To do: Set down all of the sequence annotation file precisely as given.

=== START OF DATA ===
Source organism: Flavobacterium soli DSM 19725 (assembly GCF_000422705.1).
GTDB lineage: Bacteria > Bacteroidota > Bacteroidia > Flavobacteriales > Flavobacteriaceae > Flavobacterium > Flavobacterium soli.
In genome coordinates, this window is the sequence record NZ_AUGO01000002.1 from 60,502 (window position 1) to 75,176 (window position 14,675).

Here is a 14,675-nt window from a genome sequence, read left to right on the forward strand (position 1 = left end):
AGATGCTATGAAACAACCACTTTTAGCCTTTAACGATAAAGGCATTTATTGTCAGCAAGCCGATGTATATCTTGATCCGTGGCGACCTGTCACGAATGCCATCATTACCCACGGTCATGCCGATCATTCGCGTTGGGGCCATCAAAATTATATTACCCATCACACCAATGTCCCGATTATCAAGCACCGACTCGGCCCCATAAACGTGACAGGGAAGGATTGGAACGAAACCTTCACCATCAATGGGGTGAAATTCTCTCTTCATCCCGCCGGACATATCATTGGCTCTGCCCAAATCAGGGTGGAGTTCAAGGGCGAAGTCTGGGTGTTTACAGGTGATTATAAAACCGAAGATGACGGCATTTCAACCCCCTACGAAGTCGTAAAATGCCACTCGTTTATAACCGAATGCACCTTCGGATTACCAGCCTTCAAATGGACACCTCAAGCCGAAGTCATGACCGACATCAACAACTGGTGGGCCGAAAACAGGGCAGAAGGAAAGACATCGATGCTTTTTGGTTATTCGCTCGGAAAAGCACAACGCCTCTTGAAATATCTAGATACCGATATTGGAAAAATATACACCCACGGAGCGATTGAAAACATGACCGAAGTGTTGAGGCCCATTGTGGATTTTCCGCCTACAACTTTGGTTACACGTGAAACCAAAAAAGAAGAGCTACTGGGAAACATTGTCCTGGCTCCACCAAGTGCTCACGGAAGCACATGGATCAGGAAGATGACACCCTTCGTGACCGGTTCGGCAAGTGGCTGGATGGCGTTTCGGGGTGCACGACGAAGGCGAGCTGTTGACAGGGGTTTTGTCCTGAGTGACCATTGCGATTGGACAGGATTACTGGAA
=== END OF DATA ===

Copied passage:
Source organism: Flavobacterium soli DSM 19725 (assembly GCF_000422705.1).
GTDB lineage: Bacteria > Bacteroidota > Bacteroidia > Flavobacteriales > Flavobacteriaceae > Flavobacterium > Flavobacterium soli.
In genome coordinates, this window is the sequence record NZ_AUGO01000002.1 from 60,502 (window position 1) to 75,176 (window position 14,675).

Here is a 14,675-nt window from a genome sequence, read left to right on the forward strand (position 1 = left end):
AGATGCTATGAAACAACCACTTTTAGCCTTTAACGATAAAGGCATTTATTGTCAGCAAGCCGATGTATATCTTGATCCGTGGCGACCTGTCACGAATGCCATCATTACCCACGGTCATGCCGATCATTCGCGTTGGGGCCATCAAAATTATATTACCCATCACACCAATGTCCCGATTATCAAGCACCGACTCGGCCCCATAAACGTGACAGGGAAGGATTGGAACGAAACCTTCACCATCAATGGGGTGAAATTCTCTCTTCATCCCGCCGGACATATCATTGGCTCTGCCCAAATCAGGGTGGAGTTCAAGGGCGAAGTCTGGGTGTTTACAGGTGATTATAAAACCGAAGATGACGGCATTTCAACCCCCTACGAAGTCGTAAAATGCCACTCGTTTATAACCGAATGCACCTTCGGATTACCAGCCTTCAAATGGACACCTCAAGCCGAAGTCATGACCGACATCAACAACTGGTGGGCCGAAAACAGGGCAGAAGGAAAGACATCGATGCTTTTTGGTTATTCGCTCGGAAAAGCACAACGCCTCTTGAAATATCTAGATACCGATATTGGAAAAATATACACCCACGGAGCGATTGAAAACATGACCGAAGTGTTGAGGCCCATTGTGGATTTTCCGCCTACAACTTTGGTTACACGTGAAACCAAAAAAGAAGAGCTACTGGGAAACATTGTCCTGGCTCCACCAAGTGCTCACGGAAGCACATGGATCAGGAAGATGACACCCTTCGTGACCGGTTCGGCAAGTGGCTGGATGGCGTTTCGGGGTGCACGACGAAGGCGAGCTGTTGACAGGGGTTTTGTCCTGAGTGACCATTGCGATTGGACAGGATTACTGGAA